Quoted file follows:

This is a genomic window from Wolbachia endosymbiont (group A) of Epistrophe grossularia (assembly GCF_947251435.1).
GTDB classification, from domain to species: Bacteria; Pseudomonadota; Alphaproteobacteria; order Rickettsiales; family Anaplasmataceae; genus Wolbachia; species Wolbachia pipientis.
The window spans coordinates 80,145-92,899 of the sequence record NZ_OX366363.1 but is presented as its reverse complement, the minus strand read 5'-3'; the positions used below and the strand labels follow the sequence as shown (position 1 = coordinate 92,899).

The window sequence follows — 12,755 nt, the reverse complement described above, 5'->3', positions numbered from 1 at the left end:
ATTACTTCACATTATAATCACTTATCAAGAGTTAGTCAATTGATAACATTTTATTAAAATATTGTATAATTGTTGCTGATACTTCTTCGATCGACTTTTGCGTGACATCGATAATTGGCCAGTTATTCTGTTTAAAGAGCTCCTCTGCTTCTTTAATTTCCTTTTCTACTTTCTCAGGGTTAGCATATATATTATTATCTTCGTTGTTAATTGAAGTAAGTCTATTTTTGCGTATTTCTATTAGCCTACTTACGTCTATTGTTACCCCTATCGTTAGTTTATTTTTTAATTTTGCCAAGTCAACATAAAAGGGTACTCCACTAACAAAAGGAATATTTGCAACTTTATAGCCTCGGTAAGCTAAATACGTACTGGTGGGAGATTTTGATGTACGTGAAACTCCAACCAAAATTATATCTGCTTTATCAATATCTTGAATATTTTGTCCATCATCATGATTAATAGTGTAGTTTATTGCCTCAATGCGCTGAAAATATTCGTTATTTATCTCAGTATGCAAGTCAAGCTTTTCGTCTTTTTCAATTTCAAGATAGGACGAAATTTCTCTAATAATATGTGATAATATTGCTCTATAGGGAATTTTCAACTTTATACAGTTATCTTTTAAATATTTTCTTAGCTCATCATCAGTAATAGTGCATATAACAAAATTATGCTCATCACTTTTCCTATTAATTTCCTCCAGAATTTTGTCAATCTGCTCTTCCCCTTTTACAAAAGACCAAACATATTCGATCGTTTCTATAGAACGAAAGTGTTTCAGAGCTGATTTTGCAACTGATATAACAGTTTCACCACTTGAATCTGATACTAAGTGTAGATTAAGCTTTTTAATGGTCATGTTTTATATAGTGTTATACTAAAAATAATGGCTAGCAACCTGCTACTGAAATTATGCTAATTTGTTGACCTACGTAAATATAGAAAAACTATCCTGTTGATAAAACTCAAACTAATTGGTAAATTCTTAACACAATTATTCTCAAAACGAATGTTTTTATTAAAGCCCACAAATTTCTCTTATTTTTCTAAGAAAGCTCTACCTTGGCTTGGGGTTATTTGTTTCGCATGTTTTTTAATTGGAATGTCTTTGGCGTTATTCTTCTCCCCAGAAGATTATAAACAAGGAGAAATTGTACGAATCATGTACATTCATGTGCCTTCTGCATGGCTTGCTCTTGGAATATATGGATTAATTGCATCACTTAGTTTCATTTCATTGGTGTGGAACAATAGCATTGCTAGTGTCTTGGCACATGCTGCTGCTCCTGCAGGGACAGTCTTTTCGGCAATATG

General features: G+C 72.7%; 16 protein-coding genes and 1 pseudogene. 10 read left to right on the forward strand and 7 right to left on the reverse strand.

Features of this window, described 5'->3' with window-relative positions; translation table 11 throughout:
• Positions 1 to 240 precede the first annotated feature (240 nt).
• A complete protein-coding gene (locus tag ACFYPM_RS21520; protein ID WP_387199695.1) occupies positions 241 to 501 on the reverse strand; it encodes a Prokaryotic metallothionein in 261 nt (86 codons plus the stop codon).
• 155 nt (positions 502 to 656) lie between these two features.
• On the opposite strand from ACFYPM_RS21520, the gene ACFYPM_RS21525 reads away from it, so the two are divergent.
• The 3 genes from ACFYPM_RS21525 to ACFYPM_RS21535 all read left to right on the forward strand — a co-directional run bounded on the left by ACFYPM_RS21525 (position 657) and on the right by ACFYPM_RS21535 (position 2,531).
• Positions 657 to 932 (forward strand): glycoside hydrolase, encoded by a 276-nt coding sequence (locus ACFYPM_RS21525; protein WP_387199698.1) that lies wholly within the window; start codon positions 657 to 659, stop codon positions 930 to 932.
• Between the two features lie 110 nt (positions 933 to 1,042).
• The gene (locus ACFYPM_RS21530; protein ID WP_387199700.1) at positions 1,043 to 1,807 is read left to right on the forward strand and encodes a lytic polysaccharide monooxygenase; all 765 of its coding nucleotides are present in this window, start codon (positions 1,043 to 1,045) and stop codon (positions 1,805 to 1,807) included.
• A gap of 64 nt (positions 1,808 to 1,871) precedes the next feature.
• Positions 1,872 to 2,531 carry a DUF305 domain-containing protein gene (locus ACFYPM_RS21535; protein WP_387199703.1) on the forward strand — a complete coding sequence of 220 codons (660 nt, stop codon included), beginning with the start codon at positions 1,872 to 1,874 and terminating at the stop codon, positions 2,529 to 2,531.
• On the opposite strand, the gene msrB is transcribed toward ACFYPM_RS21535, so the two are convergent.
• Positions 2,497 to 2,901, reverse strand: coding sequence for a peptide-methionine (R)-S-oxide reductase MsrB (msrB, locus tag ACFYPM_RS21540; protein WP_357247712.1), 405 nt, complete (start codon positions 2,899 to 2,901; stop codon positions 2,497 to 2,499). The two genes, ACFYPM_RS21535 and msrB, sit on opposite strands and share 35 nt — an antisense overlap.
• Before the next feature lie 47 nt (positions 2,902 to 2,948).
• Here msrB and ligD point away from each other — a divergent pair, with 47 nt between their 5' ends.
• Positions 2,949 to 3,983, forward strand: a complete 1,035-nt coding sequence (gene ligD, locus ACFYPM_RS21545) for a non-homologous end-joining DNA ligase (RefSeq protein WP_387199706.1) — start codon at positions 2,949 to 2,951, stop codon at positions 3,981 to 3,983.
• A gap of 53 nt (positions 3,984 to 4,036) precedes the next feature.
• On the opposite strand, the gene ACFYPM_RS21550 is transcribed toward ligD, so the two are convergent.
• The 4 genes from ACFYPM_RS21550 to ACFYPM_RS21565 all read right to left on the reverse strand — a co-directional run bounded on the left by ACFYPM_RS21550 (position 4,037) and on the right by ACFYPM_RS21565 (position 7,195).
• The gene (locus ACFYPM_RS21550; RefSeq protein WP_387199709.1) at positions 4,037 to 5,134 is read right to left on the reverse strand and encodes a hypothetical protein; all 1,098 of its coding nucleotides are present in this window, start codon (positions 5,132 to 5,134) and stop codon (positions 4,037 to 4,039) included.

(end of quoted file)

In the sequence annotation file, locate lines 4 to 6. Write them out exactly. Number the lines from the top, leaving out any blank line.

The window sequence follows — 12,755 nt, the reverse complement described above, 5'->3', positions numbered from 1 at the left end:
ATTACTTCACATTATAATCACTTATCAAGAGTTAGTCAATTGATAACATTTTATTAAAATATTGTATAATTGTTGCTGATACTTCTTCGATCGACTTTTGCGTGACATCGATAATTGGCCAGTTATTCTGTTTAAAGAGCTCCTCTGCTTCTTTAATTTCCTTTTCTACTTTCTCAGGGTTAGCATATATATTATTATCTTCGTTGTTAATTGAAGTAAGTCTATTTTTGCGTATTTCTATTAGCCTACTTACGTCTATTGTTACCCCTATCGTTAGTTTATTTTTTAATTTTGCCAAGTCAACATAAAAGGGTACTCCACTAACAAAAGGAATATTTGCAACTTTATAGCCTCGGTAAGCTAAATACGTACTGGTGGGAGATTTTGATGTACGTGAAACTCCAACCAAAATTATATCTGCTTTATCAATATCTTGAATATTTTGTCCATCATCATGATTAATAGTGTAGTTTATTGCCTCAATGCGCTGAAAATATTCGTTATTTATCTCAGTATGCAAGTCAAGCTTTTCGTCTTTTTCAATTTCAAGATAGGACGAAATTTCTCTAATAATATGTGATAATATTGCTCTATAGGGAATTTTCAACTTTATACAGTTATCTTTTAAATATTTTCTTAGCTCATCATCAGTAATAGTGCATATAACAAAATTATGCTCATCACTTTTCCTATTAATTTCCTCCAGAATTTTGTCAATCTGCTCTTCCCCTTTTACAAAAGACCAAACATATTCGATCGTTTCTATAGAACGAAAGTGTTTCAGAGCTGATTTTGCAACTGATATAACAGTTTCACCACTTGAATCTGATACTAAGTGTAGATTAAGCTTTTTAATGGTCATGTTTTATATAGTGTTATACTAAAAATAATGGCTAGCAACCTGCTACTGAAATTATGCTAATTTGTTGACCTACGTAAATATAGAAAAACTATCCTGTTGATAAAACTCAAACTAATTGGTAAATTCTTAACACAATTATTCTCAAAACGAATGTTTTTATTAAAGCCCACAAATTTCTCTTATTTTTCTAAGAAAGCTCTACCTTGGCTTGGGGTTATTTGTTTCGCATGTTTTTTAATTGGAATGTCTTTGGCGTTATTCTTCTCCCCAGAAGATTATAAACAAGGAGAAATTGTACGAATCATGTACATTCATGTGCCTTCTGCATGGCTTGCTCTTGGAATATATGGATTAATTGCATCACTTAGTTTCATTTCATTGGTGTGGAACAATAGCATTGCTAGTGTCTTGGCACATGCTGCTGCTCCTGCAGGGACAGTCTTTTCGGCAATATG

General features: G+C 72.7%; 16 protein-coding genes and 1 pseudogene. 10 read left to right on the forward strand and 7 right to left on the reverse strand.